I’ve had years where Lent sort of builds and somewhere just before or even during Holy Week, something shifts. Some years its been quiet, like last year’s time spent in solitude on Cape Cod. Some years, it quite dramatic, like the Holy Thursday I ended up in an empty church late at night, sobbing on my knees before a statue of the condemned Christ as I realized that He had been with me through everything I had survived and He understood what no one else ever would. But this year, it seemed like Lent started a few days early. After sort feeling my way forward, I suddenly found myself faced point blank with the question: What did I really believe and how far would I go to stand by that belief? No sooner had I declared that above all I trust that nothing can take me out of God’s hands than the Gremlin tried it’s damnedest to do precisely that – in church no less – and in the one church I had always run to for safety. Because of that trust, love trumped fear. Part of me shattered that night but not in bad way. Some illusion that I’d held on to fell away. And the realization that home really wasn’t home anymore became clearer than ever.

It took a day or so to gather my wits about me and I so wanted to get to church that first Sunday of Lent but another Sunday snowstorm (a now weekly event here in New England) put the kibosh on that. An injured pastor coupled with a pipe break early in the week called yesterday’s services into question as well. Thankfully, by Sunday another pastor was able to fill in and while the hall and kitchen were a mess, the water damage had stopped at the very edge of the sanctuary. The weekly Sunday snowstorm kindly waited until mid-afternoon before dumping another six inches on us. I was so grateful to be home in this little Lutheran church, with it’s handful of what the pastor refers to as “Moonlighting Catholics”.  You can’t miss us, we have many little tells. We celebrated a baptism and thus that became the main focus of the service as we were reminded that in baptism we are claimed for Christ and nothing, absolutely nothing, can take us out of His hands. Each of us is called by name and we are His. The truth of that rang so clearly for me. Everything I had come to on my own ten days earlier echoed back to me. It’s a far cry from the days of the figuring that since I was in the world, I was somehow saved by accident or by default, by some sort of divine Salvation Cupcake rules that I wasn’t privy to understanding. That wrapped around me like a much needed hug.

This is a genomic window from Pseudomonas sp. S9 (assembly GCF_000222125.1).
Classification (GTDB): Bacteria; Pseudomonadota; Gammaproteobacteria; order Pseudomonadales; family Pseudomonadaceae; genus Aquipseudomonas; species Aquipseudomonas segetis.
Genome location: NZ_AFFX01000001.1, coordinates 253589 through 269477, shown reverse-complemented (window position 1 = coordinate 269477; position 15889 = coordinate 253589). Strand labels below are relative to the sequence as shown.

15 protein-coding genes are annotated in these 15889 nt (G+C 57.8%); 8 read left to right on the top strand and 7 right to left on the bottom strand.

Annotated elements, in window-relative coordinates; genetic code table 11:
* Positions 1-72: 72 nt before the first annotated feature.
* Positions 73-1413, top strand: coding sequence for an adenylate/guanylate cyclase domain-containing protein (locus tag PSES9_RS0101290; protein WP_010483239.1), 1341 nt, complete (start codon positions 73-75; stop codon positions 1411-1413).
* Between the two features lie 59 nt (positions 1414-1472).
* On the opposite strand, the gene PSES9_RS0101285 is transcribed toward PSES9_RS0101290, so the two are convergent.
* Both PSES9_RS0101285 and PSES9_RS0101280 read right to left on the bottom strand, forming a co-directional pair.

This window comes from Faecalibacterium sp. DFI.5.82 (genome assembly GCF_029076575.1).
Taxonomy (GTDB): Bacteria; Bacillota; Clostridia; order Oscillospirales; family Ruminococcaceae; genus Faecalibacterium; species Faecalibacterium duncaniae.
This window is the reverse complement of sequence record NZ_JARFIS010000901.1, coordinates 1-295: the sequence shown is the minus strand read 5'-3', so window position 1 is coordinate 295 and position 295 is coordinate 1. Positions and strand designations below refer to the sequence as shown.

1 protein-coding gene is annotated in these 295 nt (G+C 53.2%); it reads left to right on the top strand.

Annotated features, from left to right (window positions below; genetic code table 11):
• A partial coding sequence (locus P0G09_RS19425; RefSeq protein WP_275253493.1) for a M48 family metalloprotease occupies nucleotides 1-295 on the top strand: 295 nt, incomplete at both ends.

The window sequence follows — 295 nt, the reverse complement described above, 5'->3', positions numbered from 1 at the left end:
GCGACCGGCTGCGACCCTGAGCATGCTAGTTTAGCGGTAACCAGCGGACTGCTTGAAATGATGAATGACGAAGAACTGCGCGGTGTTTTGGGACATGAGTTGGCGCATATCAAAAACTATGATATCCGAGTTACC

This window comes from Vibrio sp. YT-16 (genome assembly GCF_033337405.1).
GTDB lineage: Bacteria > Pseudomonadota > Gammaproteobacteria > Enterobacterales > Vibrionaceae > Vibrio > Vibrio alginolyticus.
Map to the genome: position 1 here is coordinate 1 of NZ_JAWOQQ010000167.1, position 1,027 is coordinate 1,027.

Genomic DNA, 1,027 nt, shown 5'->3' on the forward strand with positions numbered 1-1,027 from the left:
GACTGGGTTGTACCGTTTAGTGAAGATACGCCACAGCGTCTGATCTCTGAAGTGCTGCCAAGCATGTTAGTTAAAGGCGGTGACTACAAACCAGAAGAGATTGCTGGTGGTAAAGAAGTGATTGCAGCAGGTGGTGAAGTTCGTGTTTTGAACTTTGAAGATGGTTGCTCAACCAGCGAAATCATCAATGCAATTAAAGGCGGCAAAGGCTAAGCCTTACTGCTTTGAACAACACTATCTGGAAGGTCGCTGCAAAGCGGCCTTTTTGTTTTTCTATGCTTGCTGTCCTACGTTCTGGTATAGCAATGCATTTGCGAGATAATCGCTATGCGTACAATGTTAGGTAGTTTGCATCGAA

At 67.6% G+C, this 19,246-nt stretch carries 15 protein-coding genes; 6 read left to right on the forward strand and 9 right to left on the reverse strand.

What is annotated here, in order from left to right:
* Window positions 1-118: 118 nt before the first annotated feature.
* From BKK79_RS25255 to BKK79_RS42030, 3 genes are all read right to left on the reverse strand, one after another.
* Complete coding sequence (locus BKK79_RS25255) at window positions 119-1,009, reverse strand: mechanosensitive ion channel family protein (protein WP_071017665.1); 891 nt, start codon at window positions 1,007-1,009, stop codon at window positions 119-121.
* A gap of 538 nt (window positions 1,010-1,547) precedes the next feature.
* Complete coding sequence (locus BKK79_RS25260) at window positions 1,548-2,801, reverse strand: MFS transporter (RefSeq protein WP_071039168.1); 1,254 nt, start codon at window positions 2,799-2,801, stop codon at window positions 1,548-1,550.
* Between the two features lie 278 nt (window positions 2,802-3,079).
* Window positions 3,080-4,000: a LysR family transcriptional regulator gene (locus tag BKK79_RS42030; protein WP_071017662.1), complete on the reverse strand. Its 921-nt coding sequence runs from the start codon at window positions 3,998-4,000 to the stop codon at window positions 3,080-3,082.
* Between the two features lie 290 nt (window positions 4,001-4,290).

Where does that leave me? I’m not quite sure. Some of the pieces of that shattered illusion have been rearranged into something else, by hands other than my own. That new image is still unclear to me. Patience – a virtue, but not one of mine – is what is being called for this time and for once, I won’t argue. The remaining pieces, I still have to pick through to understand what can stay and what must go. But despite the soul-rattling start to Lent, I am more certain than ever that I am in very good hands. I have been led to where I am right at this moment. I have finally stopped fighting the process. (Cue the collective gasp from my longtime readers – yes you actually read that right – and some of you can stop smirking right now.)

The Salvation Cupcake Theory